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Lebanon couple accused of chaining son indicted
Dec 21, 2004 12:00 am
A Lebanon couple accused of chaining and starving their teenage son have been indicted by a grand jury on child neglect charges.
A Wilson County grand jury returned indictments of child neglect against James C. Osborne III, 42, and Christine H. Osborne, 28, both of Lebanon.
In addition, James Osborne faces a second count of aggravated assault by failure to protect, possibly related to his own admissions to investigators he knew his wife was allegedly chaining their son to a bed.
The Osborne's case of alleged child neglect captured the attention of Middle Tennessee when Lebanon Police made the case public after the couple's September arrest.
"This has obviously been a very long process for the police officers involved," Lebanon Public Safety Commissioner Billy Weeks told The Lebanon Democrat Monday. "It has not been a pleasant time for anyone."
The Osbornes were charged after Lebanon police stated the couple's 15-year-old son had been chained and locked in their bedroom as his weight dwindled to only 49 pounds. Police said Christie Osborne claimed the restraints were used because the teen was a "troublemaker," and her husband gave investigators a statement basically admitting the youth was kept in bondage.
The teen – Christie Osborne's stepson – was hospitalized briefly but is now believed to be in state custody along with her three biological children, described by authorities as seemingly well cared for at the time the couple was arrested.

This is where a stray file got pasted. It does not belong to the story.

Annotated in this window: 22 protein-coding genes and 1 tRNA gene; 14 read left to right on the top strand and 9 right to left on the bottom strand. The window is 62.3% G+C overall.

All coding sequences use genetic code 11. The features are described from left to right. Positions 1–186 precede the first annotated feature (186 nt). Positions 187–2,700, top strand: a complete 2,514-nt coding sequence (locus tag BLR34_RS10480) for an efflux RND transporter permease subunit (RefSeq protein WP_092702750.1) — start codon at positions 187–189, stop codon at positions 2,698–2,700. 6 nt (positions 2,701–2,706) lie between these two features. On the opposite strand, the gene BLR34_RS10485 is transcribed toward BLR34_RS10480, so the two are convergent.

Officials involved in the case have reported the teenager's condition has improved rapidly since he was discovered confined and starving in the family's Wilson Avenue home in September. After only six weeks, the child grew four inches and gained almost 20 pounds, according to medical records introduced as evidence during his parents' preliminary hearing.
Updated reports about the boy's condition, however, remain allusive since a local judge issued a gag order to keep officials quiet about the case. The teen's current living status is also unavailable, but the 15-year-old was removed from the Osbornes home in September.
Weeks added his department has respected the gag order on comments about the child's health and welfare, adding the entire case had been "quite emotional" for his investigators.
"It's not a surprise the indictments came down," Weeks said. "Not a surprise at all."
Senior Staff Writer Brooks Franklin and Staff Writer Cori Galeano contributed to this story.
Managing Editor Clint Brewer can be reached at 444-3952 ext. 13 or by e-mail at email@example.com.